Creating DMARC-compliant messaging in NetSuite
DMARC (Domain-based Message Authentication, Reporting and Conformance) is an anti-spoofing technology that makes it possible for domain owners to use the Domain Name System (DNS) to inform receiving servers of their DMARC policy. This policy specifies how the domain owner wants the receiving mail server to handle messages claiming to be sent from their domain, but cannot be authenticated as having actually originated from it. DMARC has become a widely-recognized standard and is being implemented by major ISPs and mail service providers. This is a positive move and will go a long way to enhancing the email reputation of commercial organizations. In this article, we'll show you how DMARC works, and then how to configure a DMARC policy for incoming and outgoing mail messages in NetSuite.
How Does DMARC work?
DMARC a “policy layer” that sits on top of two email authentication technologies known as SPF and DKIM. SPF is used to authenticate the origin of an email. That is, it asks the question “Does this mail come from where it says it does?” DKIM looks at authenticating the actual message content. That is “Is this the same message as the one which the sender sent—has it been tampered with?”
DMARC looks at authentication from an end-user perspective and tries to answer the most commonly posed question, whether the “FROM” name that users see in their inbox is actually authentic and originates from the domain it claims to be. DMARC uses the FROM address as the basis for performing what’s known as an “alignment check” against SPF and DKIM.
DMARC works by testing and enforcing an “alignment check” on the incoming mail’s SPF and DKIM headers against the From domain in the mail header (known as RFC5322.From). DMARC requires that only one authenticated identifier (either SPF or DKIM) needs to match the From domain to be considered in alignment.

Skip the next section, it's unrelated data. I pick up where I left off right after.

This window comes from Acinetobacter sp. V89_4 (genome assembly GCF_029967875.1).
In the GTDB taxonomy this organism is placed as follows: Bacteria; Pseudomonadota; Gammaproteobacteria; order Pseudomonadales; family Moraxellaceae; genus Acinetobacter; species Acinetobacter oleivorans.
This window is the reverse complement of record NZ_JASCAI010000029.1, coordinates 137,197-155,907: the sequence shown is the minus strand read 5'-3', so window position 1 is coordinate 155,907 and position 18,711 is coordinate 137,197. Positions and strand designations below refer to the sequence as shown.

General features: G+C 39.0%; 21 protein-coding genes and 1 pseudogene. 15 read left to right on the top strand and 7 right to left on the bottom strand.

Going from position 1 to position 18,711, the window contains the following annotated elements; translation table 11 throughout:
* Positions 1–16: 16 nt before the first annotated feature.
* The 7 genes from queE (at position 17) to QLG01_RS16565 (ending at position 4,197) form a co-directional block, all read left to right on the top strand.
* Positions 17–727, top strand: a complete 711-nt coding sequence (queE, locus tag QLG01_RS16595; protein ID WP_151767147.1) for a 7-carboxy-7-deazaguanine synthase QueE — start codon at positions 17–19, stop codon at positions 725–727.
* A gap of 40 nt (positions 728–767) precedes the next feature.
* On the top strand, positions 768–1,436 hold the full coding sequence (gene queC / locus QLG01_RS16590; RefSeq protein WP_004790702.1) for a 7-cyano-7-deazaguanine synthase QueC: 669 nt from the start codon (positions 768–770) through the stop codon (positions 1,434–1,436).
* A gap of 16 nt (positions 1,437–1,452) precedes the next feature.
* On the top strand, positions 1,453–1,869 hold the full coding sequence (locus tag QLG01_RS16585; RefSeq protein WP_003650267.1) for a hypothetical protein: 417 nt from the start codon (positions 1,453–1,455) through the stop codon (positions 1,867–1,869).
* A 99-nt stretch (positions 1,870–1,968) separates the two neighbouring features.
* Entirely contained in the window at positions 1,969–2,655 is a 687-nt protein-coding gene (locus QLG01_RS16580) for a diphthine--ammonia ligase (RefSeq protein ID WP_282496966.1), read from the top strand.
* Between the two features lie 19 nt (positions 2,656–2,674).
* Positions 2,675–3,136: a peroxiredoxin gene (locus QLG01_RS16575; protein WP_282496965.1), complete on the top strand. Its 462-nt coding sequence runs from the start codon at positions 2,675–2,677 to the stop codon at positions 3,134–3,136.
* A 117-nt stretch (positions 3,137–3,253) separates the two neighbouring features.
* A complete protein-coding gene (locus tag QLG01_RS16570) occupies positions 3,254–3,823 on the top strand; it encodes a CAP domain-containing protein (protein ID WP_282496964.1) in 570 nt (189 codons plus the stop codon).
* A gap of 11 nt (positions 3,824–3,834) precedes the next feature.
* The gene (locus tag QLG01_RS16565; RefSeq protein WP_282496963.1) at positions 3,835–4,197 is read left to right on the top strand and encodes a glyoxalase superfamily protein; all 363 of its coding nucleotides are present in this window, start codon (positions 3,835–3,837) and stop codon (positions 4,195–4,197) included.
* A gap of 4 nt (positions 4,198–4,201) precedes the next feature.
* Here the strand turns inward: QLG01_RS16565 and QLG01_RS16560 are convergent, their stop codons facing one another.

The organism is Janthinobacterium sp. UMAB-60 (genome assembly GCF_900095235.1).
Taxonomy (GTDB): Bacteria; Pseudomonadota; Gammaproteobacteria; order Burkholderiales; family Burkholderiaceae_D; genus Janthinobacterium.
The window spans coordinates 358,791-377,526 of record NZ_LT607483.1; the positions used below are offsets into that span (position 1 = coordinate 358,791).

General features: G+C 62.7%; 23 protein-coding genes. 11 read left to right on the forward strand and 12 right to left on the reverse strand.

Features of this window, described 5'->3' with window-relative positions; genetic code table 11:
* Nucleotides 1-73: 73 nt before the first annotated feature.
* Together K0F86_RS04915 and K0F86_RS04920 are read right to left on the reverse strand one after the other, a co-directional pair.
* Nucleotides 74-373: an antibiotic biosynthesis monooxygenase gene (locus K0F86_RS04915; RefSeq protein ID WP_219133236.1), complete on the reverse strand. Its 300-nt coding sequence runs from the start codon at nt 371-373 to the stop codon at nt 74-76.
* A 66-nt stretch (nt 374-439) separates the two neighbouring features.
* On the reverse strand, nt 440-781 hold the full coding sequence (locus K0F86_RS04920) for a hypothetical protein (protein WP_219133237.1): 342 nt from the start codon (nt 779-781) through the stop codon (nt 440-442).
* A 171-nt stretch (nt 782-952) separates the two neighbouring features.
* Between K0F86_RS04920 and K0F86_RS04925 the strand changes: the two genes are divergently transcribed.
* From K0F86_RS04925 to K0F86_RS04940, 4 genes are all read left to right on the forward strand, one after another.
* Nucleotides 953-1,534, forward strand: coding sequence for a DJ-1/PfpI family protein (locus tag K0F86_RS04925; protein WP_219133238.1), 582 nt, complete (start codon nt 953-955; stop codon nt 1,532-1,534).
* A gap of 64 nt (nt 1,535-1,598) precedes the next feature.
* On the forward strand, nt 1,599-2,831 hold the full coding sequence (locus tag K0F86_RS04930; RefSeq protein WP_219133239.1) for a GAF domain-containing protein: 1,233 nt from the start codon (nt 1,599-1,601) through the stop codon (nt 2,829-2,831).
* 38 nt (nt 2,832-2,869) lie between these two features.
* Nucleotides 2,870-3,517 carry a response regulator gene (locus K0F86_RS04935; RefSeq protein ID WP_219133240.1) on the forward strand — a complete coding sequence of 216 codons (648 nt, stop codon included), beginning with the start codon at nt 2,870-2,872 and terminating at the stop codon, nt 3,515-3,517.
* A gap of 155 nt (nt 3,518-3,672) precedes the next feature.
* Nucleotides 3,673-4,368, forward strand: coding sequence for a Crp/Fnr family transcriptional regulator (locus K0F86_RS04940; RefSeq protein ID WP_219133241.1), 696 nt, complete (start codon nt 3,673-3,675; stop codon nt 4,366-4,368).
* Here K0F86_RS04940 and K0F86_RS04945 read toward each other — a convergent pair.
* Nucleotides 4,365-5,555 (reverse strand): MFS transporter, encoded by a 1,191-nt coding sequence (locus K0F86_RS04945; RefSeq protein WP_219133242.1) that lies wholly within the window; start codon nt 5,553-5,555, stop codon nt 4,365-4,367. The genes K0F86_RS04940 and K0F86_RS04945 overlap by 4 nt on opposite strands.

For more information on DMARC visit DMARC, or view the DMARC training videos.
How is email handled in NetSuite?
If you have enabled the Capture Email Replies feature, a special NetSuite-generated “reply to” address is added to your email message. This address is used by NetSuite to log the communication when a customer replies to you. First the message is routed to NetSuite, where it is recorded in the system, and then it is forwarded to your regular email address (the one specified in your User Preferences). This process is done seamlessly by NetSuite.
With DMARC alignment, forwarded email in NetSuite may cause an alignment check failure. This is because if NetSuite’s SMTP IP addresses are not recorded in the originating domain owner’s SPF record, then the SPF alignment check in DMARC will fail. Likewise, the DKIM alignment check will also fail in situations where NetSuite does not have access to the domain owner’s private key. If either of these two checks fail, it will not pass DMARC since at least one authentication method needs to be aligned in order for it to pass the mail. Recently, inbound messages to NetSuite originating from Yahoo and some of the larger ISPs and mail service providers have been failing DMARC alignment. Since Yahoo does not include NetSuite on its SPF record nor is it possible to have their private key for DKIM authentication, forwarded mail are not able to pass DMARC.